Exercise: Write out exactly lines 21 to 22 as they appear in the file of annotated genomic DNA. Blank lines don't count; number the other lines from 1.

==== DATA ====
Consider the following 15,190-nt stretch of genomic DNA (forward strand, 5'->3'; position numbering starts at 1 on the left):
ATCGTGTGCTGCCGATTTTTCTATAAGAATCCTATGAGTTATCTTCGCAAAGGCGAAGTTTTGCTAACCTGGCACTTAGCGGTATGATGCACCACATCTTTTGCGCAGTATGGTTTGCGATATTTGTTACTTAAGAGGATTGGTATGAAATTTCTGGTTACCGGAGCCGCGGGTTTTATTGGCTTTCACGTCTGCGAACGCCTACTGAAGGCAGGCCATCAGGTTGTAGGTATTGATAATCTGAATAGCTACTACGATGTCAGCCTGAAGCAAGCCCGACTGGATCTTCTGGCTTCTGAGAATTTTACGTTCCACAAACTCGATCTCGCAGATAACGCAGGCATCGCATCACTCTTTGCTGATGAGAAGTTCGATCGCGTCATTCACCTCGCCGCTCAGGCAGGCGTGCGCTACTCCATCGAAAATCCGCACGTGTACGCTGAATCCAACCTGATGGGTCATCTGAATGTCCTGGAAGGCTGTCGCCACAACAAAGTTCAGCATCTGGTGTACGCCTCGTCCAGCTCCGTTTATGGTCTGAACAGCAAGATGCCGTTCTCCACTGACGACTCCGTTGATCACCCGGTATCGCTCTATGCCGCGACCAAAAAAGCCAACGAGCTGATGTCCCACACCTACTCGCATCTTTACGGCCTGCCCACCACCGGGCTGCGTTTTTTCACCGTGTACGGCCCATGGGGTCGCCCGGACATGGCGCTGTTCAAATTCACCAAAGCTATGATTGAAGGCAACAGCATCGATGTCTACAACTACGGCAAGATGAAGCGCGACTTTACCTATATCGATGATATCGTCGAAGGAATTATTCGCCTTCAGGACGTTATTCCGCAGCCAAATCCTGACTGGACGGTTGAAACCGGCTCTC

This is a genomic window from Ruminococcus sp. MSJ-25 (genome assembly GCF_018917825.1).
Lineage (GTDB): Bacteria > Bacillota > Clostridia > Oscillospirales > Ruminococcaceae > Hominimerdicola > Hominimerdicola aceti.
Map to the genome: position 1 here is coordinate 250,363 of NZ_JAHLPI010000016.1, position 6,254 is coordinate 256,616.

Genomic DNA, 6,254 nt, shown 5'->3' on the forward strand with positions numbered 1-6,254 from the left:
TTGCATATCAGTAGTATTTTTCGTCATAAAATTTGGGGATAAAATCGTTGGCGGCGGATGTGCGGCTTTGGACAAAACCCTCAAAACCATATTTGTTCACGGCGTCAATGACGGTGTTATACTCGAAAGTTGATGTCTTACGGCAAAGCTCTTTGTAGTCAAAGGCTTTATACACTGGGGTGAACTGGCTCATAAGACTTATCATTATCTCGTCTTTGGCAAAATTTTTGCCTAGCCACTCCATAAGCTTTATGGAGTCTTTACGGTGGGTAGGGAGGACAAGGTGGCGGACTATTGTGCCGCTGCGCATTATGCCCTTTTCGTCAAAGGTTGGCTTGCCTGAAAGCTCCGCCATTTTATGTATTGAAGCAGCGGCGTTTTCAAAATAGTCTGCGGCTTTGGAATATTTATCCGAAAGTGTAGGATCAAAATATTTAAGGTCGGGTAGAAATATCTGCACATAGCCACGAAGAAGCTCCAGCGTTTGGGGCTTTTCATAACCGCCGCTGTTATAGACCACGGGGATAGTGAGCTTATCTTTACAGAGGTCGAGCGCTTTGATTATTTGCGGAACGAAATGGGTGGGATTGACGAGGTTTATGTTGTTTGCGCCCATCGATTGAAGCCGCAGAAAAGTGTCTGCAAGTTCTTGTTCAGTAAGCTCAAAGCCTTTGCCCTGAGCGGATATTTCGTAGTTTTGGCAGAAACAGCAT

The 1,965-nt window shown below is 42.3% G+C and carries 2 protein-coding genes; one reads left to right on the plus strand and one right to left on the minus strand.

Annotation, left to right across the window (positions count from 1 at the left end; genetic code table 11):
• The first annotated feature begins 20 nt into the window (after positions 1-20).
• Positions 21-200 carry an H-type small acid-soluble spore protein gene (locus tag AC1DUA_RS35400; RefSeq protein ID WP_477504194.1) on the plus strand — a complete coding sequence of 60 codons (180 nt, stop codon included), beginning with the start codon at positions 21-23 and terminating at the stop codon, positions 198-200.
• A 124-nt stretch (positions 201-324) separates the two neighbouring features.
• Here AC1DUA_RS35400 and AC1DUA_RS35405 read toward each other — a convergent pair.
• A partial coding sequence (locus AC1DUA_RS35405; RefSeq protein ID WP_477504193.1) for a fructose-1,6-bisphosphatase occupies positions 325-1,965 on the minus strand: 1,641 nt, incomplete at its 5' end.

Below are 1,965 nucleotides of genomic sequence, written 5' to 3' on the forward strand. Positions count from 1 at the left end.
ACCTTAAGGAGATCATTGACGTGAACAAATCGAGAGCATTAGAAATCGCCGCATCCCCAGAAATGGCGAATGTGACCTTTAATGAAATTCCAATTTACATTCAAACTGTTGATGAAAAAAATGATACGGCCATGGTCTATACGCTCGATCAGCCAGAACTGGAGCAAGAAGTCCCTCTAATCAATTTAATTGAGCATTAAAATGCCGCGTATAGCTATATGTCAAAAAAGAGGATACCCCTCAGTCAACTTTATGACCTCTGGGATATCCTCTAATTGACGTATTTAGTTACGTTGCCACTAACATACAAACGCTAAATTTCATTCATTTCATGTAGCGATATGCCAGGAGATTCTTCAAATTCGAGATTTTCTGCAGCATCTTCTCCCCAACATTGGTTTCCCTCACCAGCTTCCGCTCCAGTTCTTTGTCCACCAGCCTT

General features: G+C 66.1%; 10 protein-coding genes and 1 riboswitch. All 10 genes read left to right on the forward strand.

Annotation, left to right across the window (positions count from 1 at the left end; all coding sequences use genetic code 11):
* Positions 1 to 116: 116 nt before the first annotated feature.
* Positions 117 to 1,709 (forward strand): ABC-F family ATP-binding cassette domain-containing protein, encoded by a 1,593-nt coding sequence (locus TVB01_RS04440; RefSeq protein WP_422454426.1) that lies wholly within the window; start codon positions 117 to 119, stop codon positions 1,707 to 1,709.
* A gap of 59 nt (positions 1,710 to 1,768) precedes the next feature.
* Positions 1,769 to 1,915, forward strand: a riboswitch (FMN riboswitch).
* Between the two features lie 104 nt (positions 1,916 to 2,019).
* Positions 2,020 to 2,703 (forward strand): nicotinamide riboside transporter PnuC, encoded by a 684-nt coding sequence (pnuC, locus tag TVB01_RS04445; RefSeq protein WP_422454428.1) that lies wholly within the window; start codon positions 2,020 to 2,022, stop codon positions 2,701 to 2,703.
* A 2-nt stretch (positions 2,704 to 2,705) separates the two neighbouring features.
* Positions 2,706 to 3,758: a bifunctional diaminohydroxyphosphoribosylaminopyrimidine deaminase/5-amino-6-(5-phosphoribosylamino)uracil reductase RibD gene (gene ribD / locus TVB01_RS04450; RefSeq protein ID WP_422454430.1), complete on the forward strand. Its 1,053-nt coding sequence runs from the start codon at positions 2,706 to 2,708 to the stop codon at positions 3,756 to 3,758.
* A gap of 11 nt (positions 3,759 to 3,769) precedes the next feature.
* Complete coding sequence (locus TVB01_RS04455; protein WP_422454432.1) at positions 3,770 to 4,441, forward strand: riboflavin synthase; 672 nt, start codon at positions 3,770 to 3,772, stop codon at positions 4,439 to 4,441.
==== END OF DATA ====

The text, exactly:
* A gap of 59 nt (positions 1,710 to 1,768) precedes the next feature.
* Positions 1,769 to 1,915, forward strand: a riboswitch (FMN riboswitch).